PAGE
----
The goal of our breeding program is to produce dogs suitable for assistance work. These goals fall into four categories: health, temperament/ behavior, trainability/performance and conformation. To accomplish our goals, we must evaluate each breeding in an effort to improve our program.
The health of our dogs is our first priority. Evaluation of the hips and elbows is by radiographs. Puppies as young as 12 weeks can be evaluated by the PennHIP (www.pennhip.org) methodology or preliminary OFA (www.offa.org) technique when the dog appears to have reached their full growth. These methods are screens for hip dysplasia. The elbows are done at the same time as the hips, looking for degenerative changes, suggestive of elbow dysplasia. The hearts are evaluated by a board certified Veterinary Cardiologist, for the presence of a heart murmur suggestive of Subaortic Stenosis (SAS) or other problem. CERF (www.vmdb.org) exams, performed by a board certified Veterinary Ophthalmologist, evaluate the eyes for abnormalities. Affected dogs in any of these categories are unsuitable for breeding or assistance work.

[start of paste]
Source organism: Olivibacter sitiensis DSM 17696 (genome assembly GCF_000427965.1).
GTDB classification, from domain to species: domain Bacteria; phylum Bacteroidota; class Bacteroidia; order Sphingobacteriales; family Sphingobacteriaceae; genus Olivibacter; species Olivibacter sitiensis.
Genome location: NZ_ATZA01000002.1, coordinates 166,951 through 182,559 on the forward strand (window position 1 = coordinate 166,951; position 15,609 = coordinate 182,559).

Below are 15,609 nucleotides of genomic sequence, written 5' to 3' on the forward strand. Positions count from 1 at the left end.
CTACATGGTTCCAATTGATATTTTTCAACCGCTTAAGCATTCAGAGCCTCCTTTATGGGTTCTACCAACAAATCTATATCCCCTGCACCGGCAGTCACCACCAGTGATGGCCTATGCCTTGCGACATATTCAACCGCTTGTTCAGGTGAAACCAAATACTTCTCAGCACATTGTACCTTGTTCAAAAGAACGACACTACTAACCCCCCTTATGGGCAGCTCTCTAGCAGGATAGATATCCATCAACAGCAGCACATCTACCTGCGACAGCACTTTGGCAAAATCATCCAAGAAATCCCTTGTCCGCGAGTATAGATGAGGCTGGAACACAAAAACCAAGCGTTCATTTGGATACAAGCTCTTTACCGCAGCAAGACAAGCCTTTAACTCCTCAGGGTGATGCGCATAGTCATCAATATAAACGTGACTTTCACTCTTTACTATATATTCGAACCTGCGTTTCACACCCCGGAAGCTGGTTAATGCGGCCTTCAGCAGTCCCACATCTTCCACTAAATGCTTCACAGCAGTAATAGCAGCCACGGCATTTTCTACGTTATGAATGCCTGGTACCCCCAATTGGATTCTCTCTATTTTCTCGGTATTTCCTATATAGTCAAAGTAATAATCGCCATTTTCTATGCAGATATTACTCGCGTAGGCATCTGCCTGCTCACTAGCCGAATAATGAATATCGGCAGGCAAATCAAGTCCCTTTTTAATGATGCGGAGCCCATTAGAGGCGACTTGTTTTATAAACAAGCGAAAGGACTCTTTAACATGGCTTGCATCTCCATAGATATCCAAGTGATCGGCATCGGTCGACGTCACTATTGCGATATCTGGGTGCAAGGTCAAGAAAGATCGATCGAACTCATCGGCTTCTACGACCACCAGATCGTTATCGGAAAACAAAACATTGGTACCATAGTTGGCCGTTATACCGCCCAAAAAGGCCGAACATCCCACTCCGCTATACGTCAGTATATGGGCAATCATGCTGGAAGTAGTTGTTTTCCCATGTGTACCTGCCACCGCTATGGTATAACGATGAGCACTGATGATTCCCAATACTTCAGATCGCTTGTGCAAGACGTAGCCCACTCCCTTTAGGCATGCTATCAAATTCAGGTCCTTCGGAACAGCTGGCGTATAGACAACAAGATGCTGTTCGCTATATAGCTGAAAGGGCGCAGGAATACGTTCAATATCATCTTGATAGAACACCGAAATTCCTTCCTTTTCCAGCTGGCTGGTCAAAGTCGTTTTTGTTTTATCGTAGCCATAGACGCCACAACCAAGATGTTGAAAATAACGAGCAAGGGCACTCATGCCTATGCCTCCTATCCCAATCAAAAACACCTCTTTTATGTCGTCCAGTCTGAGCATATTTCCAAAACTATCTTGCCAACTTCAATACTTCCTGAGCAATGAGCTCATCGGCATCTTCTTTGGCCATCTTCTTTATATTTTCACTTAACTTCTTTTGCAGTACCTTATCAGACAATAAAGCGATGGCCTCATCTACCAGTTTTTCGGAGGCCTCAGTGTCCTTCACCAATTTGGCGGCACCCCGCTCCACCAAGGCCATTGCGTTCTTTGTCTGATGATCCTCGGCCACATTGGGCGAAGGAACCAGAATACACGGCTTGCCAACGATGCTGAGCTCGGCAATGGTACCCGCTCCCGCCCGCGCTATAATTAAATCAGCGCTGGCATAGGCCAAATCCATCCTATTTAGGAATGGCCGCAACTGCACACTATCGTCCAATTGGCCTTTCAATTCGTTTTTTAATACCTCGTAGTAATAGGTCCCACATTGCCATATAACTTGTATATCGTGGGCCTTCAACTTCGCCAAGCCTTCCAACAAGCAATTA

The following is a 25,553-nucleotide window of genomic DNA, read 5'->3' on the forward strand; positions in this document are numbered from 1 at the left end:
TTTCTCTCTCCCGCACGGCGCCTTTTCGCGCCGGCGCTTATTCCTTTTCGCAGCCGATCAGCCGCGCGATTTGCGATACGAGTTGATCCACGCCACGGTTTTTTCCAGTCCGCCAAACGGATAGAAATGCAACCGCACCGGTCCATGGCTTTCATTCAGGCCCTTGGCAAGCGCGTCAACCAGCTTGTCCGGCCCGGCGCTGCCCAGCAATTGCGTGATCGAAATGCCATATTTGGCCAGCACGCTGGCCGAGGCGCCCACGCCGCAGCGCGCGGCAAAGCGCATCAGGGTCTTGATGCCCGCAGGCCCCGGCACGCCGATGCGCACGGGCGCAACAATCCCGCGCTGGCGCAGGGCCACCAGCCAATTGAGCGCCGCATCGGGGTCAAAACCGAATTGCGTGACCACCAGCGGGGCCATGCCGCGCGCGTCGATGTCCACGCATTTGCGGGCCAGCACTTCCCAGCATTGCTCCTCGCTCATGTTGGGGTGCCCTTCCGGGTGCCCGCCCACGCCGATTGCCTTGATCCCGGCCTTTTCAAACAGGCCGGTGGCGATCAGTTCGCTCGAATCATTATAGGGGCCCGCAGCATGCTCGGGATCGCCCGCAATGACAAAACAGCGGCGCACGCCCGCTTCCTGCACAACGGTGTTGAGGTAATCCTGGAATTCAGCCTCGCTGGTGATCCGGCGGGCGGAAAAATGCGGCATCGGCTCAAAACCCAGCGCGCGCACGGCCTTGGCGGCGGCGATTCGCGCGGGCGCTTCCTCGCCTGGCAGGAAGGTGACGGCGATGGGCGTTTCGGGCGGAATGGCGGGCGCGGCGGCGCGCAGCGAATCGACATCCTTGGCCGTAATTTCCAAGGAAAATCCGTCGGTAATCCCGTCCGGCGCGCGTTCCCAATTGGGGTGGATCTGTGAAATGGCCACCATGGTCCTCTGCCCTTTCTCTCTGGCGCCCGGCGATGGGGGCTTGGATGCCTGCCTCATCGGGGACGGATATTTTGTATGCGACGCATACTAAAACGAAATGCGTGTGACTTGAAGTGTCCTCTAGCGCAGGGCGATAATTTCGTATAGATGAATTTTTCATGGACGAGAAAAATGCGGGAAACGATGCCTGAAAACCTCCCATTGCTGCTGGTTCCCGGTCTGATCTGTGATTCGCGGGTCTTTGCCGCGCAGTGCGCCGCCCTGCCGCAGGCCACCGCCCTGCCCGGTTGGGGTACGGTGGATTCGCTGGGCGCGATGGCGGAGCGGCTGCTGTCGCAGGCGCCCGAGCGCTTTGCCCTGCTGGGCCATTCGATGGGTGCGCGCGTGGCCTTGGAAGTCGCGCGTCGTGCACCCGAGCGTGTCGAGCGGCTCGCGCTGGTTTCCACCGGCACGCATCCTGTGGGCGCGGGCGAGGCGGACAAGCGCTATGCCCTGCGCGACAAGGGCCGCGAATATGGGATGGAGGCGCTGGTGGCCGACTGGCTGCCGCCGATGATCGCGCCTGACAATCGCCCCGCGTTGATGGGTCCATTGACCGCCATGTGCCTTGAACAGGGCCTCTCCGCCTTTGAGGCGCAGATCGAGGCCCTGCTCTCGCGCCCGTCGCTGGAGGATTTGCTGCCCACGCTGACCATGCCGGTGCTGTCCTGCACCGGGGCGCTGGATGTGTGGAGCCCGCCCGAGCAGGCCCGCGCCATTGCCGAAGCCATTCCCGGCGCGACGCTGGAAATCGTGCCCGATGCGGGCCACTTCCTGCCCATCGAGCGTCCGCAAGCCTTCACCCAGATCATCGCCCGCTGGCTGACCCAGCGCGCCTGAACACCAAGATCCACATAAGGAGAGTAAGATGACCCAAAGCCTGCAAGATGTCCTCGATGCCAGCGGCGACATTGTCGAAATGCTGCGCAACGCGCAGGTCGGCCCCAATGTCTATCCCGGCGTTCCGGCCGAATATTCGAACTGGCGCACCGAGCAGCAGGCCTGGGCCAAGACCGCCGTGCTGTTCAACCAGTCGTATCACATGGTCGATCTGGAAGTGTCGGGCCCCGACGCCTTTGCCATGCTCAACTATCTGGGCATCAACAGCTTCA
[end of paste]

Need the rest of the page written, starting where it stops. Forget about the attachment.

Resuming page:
Temperament and behavior are the next qualities to come into consideration when evaluating our dogs for breeding qualities. The dog must be calm yet attentive to command requests by the handler. Aggression, either toward other dogs or people is always unacceptable. Extreme hyperactivity with little control and destructive tendencies are unwanted behaviors. These traits, when seen in multiple dogs from a single litter are suggestive of an underlying problem and the dogs will not be used for breeding.
Trainability and performance is essential. The dog must be capable of learning very specific and critical skills. These skills range from the simplest command taught by the puppy raiser, i.e. SIT, to the more advanced commands, i.e. GET IT. Commands will vary with the dog’s ability to learn and the applicant’s specific requirements.
Conformation and beauty are the least important of the goals. Its value is in released dogs, which are adopted by the puppy raiser or sold, to the lucky owner. Although our released dogs are unsuitable as working dogs, they are well-socialized, obedience trained and make wonderful pets.
2007 B. Kramer DVM
Bonnie "Dr. Sparky" Kramer, DVM